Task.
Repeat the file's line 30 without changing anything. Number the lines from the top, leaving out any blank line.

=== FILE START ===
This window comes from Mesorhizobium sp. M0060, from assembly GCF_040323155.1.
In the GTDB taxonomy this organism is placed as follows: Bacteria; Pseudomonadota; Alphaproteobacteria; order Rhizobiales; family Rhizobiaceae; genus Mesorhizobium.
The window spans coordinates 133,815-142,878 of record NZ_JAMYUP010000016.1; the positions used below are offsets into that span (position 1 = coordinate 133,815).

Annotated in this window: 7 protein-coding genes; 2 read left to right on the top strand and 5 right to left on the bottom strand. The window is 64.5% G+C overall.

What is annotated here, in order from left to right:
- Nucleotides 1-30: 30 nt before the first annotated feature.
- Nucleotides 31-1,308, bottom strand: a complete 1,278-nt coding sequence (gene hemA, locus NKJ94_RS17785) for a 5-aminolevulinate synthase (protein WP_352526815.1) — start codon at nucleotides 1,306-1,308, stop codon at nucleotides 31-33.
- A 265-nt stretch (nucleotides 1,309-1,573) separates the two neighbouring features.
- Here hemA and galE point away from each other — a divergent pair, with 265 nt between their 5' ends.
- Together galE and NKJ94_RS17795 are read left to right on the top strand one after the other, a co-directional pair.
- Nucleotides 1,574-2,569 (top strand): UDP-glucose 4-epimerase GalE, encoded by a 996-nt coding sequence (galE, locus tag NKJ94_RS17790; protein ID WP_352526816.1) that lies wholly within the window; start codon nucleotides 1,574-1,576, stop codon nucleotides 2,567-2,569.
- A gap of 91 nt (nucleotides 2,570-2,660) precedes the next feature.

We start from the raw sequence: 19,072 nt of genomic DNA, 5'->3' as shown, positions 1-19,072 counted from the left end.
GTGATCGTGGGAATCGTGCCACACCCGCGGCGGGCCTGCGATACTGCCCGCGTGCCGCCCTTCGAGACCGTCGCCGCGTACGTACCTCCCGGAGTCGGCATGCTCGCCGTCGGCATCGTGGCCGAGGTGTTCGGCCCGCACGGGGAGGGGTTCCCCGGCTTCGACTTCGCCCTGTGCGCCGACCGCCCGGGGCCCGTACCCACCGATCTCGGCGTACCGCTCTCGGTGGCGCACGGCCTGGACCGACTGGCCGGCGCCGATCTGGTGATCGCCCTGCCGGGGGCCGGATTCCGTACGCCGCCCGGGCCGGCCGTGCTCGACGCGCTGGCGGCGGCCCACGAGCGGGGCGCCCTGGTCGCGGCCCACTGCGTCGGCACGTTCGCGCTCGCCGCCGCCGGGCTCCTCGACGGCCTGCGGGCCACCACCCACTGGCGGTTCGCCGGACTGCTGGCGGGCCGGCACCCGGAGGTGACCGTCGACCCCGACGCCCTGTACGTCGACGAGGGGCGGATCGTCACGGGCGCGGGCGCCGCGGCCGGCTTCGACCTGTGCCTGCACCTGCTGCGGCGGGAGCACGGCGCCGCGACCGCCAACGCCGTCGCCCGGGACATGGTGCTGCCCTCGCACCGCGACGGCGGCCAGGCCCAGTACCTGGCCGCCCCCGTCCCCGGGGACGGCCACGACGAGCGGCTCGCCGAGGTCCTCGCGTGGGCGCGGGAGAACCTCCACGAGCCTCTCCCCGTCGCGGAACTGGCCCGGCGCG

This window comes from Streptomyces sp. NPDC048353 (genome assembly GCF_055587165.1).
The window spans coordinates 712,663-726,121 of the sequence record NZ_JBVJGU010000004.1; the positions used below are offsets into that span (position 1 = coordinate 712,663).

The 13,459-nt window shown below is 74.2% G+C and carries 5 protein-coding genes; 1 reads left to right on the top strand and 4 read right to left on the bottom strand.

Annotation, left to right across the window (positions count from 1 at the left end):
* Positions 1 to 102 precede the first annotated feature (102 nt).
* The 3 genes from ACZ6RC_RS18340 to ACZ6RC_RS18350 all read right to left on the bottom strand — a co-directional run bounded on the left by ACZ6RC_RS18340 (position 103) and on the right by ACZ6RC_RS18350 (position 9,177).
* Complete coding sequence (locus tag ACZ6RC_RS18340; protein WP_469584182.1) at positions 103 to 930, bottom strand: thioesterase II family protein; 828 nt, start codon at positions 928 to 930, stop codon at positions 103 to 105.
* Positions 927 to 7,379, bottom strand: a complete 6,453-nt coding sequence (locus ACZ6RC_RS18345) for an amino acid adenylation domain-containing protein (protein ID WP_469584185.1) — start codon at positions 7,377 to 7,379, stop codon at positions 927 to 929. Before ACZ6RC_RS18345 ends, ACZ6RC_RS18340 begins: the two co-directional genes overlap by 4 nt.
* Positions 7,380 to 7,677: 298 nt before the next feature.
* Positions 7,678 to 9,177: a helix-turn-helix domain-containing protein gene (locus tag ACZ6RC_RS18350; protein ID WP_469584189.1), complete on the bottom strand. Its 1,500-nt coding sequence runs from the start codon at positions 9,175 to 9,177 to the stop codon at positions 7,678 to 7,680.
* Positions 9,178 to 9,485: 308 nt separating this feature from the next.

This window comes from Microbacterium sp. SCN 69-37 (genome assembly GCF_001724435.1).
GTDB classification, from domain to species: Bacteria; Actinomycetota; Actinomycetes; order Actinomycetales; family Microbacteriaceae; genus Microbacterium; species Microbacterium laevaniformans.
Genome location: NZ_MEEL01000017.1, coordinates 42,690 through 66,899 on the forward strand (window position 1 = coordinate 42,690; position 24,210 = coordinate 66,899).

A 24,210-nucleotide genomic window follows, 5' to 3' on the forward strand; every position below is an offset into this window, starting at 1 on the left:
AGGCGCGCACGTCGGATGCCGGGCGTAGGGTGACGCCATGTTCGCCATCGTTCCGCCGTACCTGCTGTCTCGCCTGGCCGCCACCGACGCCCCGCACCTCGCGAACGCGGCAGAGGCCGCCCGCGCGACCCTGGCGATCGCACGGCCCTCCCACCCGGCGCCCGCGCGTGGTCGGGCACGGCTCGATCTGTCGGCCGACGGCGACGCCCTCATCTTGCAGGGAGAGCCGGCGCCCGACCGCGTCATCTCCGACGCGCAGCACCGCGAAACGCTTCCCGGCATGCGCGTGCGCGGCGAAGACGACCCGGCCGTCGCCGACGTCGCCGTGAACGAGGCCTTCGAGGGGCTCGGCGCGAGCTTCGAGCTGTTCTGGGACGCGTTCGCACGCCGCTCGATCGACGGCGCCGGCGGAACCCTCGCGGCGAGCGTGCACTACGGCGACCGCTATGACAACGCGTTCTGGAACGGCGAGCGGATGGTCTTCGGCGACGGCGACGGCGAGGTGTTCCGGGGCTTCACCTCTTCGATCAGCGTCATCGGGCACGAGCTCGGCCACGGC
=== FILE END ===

AGGCGCGCACGTCGGATGCCGGGCGTAGGGTGACGCCATGTTCGCCATCGTTCCGCCGTACCTGCTGTCTCGCCTGGCCGCCACCGACGCCCCGCACCTCGCGAACGCGGCAGAGGCCGCCCGCGCGACCCTGGCGATCGCACGGCCCTCCCACCCGGCGCCCGCGCGTGGTCGGGCACGGCTCGATCTGTCGGCCGACGGCGACGCCCTCATCTTGCAGGGAGAGCCGGCGCCCGACCGCGTCATCTCCGACGCGCAGCACCGCGAAACGCTTCCCGGCATGCGCGTGCGCGGCGAAGACGACCCGGCCGTCGCCGACGTCGCCGTGAACGAGGCCTTCGAGGGGCTCGGCGCGAGCTTCGAGCTGTTCTGGGACGCGTTCGCACGCCGCTCGATCGACGGCGCCGGCGGAACCCTCGCGGCGAGCGTGCACTACGGCGACCGCTATGACAACGCGTTCTGGAACGGCGAGCGGATGGTCTTCGGCGACGGCGACGGCGAGGTGTTCCGGGGCTTCACCTCTTCGATCAGCGTCATCGGGCACGAGCTCGGCCACGGC